Sunday, December 12, 2021

Ten years ago: Dylan Riley on Tony Judt. 

2020, on Erik Olin Wright, 

In ‘a Tale of Two Marxisms’, his stimulating critique of the life-work of Erik Olin Wright, Michael Burawoy raises a crucial question for the left. What is the relationship between capitalist development and the project of socialism? In the classical Marxist schema, the competitive and unplanned nature of capitalist investment meant that manufacturing overproduction would result in periodic, and perhaps worsening, crises. At the same time, capitalism was producing a new class, the industrial proletariat, with the capacity to establish another form of social production based on democratic planning—and with a keen interest in so doing. The scientific analysis of capitalist development was thus intimately linked to the socialist political project. The factory and, later, the large corporation contained the cell form of the planned society to come, while the working class provided the social muscle for its achievement.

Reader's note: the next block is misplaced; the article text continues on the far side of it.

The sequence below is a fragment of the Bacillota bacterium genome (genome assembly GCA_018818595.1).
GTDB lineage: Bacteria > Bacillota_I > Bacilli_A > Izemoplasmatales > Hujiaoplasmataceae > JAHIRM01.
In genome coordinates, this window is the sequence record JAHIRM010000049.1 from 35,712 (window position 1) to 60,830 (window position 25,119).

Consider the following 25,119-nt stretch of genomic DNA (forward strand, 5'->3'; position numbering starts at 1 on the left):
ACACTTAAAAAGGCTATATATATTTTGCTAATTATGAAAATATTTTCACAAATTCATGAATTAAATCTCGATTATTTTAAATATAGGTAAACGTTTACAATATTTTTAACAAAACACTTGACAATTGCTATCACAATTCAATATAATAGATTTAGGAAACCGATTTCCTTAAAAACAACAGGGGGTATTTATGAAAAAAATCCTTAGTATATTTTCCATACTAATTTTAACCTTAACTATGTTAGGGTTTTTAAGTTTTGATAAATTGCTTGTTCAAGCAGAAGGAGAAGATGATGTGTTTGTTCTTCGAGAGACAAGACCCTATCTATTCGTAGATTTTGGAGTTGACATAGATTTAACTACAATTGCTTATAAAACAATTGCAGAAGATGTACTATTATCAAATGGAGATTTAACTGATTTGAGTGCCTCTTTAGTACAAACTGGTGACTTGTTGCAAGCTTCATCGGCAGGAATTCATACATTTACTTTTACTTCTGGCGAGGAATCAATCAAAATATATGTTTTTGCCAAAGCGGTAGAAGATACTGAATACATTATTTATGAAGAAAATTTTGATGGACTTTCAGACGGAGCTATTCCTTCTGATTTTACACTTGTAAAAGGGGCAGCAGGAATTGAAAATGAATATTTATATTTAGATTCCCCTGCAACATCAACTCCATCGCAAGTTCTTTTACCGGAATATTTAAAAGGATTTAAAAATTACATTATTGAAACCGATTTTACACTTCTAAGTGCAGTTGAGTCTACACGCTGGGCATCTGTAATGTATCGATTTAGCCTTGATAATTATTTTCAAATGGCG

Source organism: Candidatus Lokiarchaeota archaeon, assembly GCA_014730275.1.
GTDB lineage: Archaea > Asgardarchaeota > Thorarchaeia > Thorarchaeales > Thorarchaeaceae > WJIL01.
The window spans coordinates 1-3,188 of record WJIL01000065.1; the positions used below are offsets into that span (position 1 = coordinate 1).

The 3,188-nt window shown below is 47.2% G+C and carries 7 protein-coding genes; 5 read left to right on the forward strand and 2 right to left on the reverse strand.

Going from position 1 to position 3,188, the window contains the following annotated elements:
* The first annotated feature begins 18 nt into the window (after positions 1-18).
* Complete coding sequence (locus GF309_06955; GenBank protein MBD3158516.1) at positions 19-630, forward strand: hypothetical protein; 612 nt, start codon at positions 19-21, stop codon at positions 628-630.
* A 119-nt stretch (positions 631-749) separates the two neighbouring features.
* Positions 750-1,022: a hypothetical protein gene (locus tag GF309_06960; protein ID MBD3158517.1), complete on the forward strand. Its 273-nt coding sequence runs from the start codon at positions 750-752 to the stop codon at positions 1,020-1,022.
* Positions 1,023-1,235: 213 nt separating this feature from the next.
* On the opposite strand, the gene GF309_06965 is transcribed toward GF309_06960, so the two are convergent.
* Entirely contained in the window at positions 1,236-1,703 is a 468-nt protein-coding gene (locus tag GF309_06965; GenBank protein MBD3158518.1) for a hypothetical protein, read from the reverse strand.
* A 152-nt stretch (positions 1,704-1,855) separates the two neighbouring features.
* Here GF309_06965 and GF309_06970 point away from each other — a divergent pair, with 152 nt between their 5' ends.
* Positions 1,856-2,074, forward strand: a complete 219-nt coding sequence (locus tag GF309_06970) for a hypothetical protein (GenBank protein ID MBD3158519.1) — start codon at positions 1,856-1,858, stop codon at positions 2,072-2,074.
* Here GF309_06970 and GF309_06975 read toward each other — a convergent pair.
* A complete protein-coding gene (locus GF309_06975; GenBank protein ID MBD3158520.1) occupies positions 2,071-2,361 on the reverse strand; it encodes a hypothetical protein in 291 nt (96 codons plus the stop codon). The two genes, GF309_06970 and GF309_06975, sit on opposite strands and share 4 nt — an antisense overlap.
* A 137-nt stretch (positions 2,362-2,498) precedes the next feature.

The strong point in this account has always been its explanation of the rhythms of capitalist production; its weak point was its sociology of class formation. As Bernstein observed in 1899, capitalist society does not simply produce class polarizations, but a host of intermediate positions as well. Subsequent thinkers, from Sorel to Wright and Burawoy’s ‘sociological Marxism’ and beyond, have pondered whether these layers could unite in an anticapitalist coalition.2 Yet as Burawoy points out, Wright’s interventions in this discussion were somewhat paradoxical. Rather than producing a new synthesis of class analysis and socialist politics, the two demarcated different phases of his intellectual career: class theories and empirical investigations of increasing scale and complexity preoccupied Wright through the seventies and eighties; the ambitious international project of Envisioning Real Utopias and its satellite volumes consumed his energies over the next thirty years. In this cursus, class analysis and real utopias seemed to have little to do with one another.